CLEVELAND -- The one real highlight of the New York Yankees' 2014 season, the chance to watch Masahiro Tanaka pitch every five days, was put on hold indefinitely Wednesday when the 25-year-old right-hander was placed on the 15-day disabled list with what the Yankees are calling elbow inflammation.
The situation might turn out to be far more serious than that -- elbow pain often is a sign of a torn ulnar collateral ligament and a precursor to Tommy John surgery -- but the Yankees declined to divulge the exact nature of Tanaka's injury because he has yet to be examined by their team physician, Dr. Christopher Ahmad.
Tanaka flew from New York to Seattle on Thursday morning to be examined by Ahmad, who is attending a conference of orthopedic surgeons. Dr. James Andrews, who is also at the conference, might also examine Tanaka, according to a baseball source.
"I think you always worry when a guy has an elbow MRI," manager Joe Girardi said. "But until Dr. Ahmad sees him, I don't have much more for you."
Tanaka, who leads the AL with 12 wins and a 2.51 ERA and is a leading candidate for the AL Rookie of the Year and Cy Young awards, may undergo further testing in Seattle, including a dye-contrast MRI, the source said.
Tanaka, who had an MRI after he was flown to New York on Wednesday, complained to team trainers about elbow soreness following a subpar performance in Tuesday night's 5-3 Yankees loss to the Indians. He uncharacteristically struggled with his control, blew a 3-1 lead, and surrendered two long home runs in the sixth and seventh innings to Nick Swisher and Michael Brantley.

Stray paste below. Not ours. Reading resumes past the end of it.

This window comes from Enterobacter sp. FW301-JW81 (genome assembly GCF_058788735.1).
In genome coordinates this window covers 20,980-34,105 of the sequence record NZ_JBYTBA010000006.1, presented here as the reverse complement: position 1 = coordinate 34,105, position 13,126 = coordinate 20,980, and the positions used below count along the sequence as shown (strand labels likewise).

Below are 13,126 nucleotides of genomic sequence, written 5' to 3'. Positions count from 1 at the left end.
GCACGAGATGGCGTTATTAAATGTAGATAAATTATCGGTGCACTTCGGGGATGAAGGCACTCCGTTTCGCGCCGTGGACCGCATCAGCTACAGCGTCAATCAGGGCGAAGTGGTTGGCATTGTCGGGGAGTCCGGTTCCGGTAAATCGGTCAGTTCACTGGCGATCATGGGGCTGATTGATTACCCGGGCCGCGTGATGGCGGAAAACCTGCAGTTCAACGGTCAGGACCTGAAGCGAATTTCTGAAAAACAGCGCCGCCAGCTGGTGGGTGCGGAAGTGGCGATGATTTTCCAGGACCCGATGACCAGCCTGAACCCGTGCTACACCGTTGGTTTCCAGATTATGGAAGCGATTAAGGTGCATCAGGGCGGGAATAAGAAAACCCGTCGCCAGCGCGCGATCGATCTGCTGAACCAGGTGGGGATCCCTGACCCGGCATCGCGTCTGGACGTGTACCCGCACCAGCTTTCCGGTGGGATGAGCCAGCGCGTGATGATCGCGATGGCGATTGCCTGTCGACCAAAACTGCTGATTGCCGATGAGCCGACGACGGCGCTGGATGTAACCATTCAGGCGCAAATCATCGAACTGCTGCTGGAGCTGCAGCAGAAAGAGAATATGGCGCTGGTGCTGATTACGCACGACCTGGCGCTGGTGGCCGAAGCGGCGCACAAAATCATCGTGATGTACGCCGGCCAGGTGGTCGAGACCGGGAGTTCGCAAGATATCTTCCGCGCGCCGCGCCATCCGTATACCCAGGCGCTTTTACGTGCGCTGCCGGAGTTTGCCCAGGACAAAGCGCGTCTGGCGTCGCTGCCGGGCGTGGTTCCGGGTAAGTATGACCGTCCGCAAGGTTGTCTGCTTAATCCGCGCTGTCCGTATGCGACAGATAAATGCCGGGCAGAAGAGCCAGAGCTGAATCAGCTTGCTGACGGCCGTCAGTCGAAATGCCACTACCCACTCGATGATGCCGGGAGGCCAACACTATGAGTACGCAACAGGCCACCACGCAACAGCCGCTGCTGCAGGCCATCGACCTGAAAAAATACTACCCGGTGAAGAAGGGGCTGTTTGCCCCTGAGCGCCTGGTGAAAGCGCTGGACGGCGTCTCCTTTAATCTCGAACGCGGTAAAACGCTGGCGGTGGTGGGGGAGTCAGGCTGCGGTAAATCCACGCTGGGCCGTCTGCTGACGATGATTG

"It's obviously soreness," Girardi said. "I'm not saying it's a significant injury. There's soreness, and he must have felt that it was affecting him a little bit. So we felt it was best to send him back and have an MRI."
It was the fourth loss of the season for Tanaka and his third in the past four games, a decline that coincides with his pitching for the first time this season on standard four days' rest in successive starts. The Yankees had managed to give Tanaka at least one extra day of rest every other start in deference to the practice in Japanese baseball of pitching once every seven days, a schedule Tanaka had followed for seven seasons in the Nippon Baseball League.Girardi said he did not believe the elbow problem was the cause of Tanaka's recent struggles.
"It's the first time he's complained about it,'' Girardi said.
Tanaka's final pitch Tuesday night, his 99th of the game, was a 91 mph sinker that Carlos Santana lined hard for a single.
"The ball was coming out good. He was just up in the zone, so I didn't think anything of it," said Brian McCann, who caught Tanaka on Tuesday night. "The only thing from yesterday was that his pitches didn't have the sharp action they've had in the past. I didn't notice anything. It was a surprise when I [heard the news] today."